Women’s rights and abortion are in the news every day again.  Women have fought hard to gain equal rights and authority over their bodies without being restricted by unreasonable laws–laws that have been made by legislators who are predominately male.

The line between government responsibilities and individual rights will be argued over as long as their are people on this earth.  It is a VERY important subject with almost infinite complexities and consequences.  Let the heated debates continue; but let’s not argue from unsustainable assumptions.

As you might have seen, President Trump (are you used to that yet?) signed  an executive order – known as the global gag rule – which takes US foreign aid policy a large step away from any association with resourcing abortions, prohibiting organisations that receive US family planning assistance from using non-US funding to provide abortion services, information, counselling or referrals.

The government of the Netherlands moved immediately to neutralize the impact of the new US policy.  Lilianne Ploumen, a Dutch minister, said it would set up “a well-financed fund” to allow other governments, businesses and charities to donate.  The Netherlands would do everything in its power to help women “remain in control of their own bodies”, she said.

Absolutely!  We should all have the right to be in control of our own bodies.  Sometimes, though what we decide to do with our bodies endangers others.  We have laws against driving while under the influence of alcohol because when we use our authority over own bodies to drink and then drive, we threaten the well being of others.  So, the DUI laws have to be there to protect others from our poor judgment.

If the contents of a woman’s womb is just tissue, then there should be no laws pertaining to abortion.  On the other hand, if the “tissue” is actually a person, then the law should protect that person from the choices of another person.  One of the main aims of good law and law enforcement is the protection of the weak from the choices of the more powerful.

So, let’s stop debating whether or not a woman should have control over her own body.  Rather, let’s think more deeply about whether or not she is carrying another person who could have their lives destroyed when they are at their most vulnerable.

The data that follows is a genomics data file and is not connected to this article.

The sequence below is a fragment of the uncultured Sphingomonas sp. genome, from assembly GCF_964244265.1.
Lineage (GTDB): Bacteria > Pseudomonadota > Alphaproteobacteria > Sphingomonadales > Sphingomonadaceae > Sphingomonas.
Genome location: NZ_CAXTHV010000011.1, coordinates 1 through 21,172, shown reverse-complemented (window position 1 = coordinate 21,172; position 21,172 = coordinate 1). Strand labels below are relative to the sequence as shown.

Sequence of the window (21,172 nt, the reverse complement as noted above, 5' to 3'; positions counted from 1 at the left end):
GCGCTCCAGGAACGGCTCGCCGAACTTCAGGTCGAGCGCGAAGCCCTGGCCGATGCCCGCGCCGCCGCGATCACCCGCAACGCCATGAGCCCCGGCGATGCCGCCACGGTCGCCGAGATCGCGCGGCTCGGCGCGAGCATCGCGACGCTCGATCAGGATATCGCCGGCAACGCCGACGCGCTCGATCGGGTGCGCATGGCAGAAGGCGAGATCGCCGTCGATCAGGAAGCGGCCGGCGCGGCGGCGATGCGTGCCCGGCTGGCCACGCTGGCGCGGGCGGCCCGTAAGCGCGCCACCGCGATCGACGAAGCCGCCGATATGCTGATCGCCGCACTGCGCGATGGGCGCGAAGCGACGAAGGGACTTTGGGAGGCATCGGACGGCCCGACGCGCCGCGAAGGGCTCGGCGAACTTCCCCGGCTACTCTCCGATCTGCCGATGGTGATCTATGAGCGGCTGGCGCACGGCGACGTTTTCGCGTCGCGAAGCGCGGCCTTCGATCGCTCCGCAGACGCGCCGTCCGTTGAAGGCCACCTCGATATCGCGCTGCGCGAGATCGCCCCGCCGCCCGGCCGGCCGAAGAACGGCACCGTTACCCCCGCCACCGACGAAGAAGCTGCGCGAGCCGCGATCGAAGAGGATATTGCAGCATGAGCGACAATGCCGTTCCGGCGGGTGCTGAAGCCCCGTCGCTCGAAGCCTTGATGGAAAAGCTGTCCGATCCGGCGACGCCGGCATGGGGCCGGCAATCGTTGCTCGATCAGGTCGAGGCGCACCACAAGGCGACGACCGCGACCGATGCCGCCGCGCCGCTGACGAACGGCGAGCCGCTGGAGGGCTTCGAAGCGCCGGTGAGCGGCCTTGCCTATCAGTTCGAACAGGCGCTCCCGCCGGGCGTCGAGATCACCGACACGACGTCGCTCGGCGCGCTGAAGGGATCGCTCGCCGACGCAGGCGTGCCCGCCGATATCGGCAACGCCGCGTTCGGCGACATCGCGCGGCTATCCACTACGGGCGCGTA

Is it a person in the womb when he or she could theoretically survive outside the womb?  If so, when is that?  With advances in the care of premature babies, that number keeps dropping.  So does that mean they used to be a person at 30 or 32 weeks after fertilization and now they are a person at 20 or 21 weeks?

But isn’t that test of “viability” just random?  We know enough of what goes on during the period of gestation to understand that he or she responds to stimuli and can feel pain much earlier than 20 weeks.  So, where do we draw the line and say that the product of fertilization is a person?

Geneticists are now clear that all the DNA of the “person to come” is in place within hours of a sperm piercing an egg.  Height, color of hair, structure of intellect, major factors of personality are all there.  So is it not true that a person comes into being very shortly after fertilization?  Is it not true that if we attempt to identify any other point, is will just be arbitrary?  Laws based upon arbitrary decisions are not good laws.

Some speakers at the women’s gathering in DC recently referred to very touching stories of women whose lives were at risk if they carried their baby to full term.  These cases occur, but they are rare.  Surely laws, blunt as they are, can be drawn up in such a way that they do not requires a woman to sacrifice her own life to bring a baby into the world–though some do.  Law cannot dictate that kind of sacrifice, but neither can law be based upon unusual exceptions, rather it has to be constructed so that it makes room for the exceptions but does not permit the strong to destroy the weak for the sake of economics or convenience or emotional grounds.

It used to be widely accepted that the tissue in the womb was a person.  The facts continue to support that perception.  But rapid cultural values shifts have taken place and we have begun to believe, against the mounting evidence, that the only person with any rights in this matter is the woman and that she is just hosting impersonal tissue.

So let’s quit debating this subject on unsupportable assumptions.  If we want to eliminate another person for the sake of the more powerful person, let’s just say that.  Then let’s see if we can live with it.

1 comment on “Whose Body?

  1. Roger Harsh

    The preborn child is the most innocent form of human life. Shouldn’t we protect and care for their rights?

    Like

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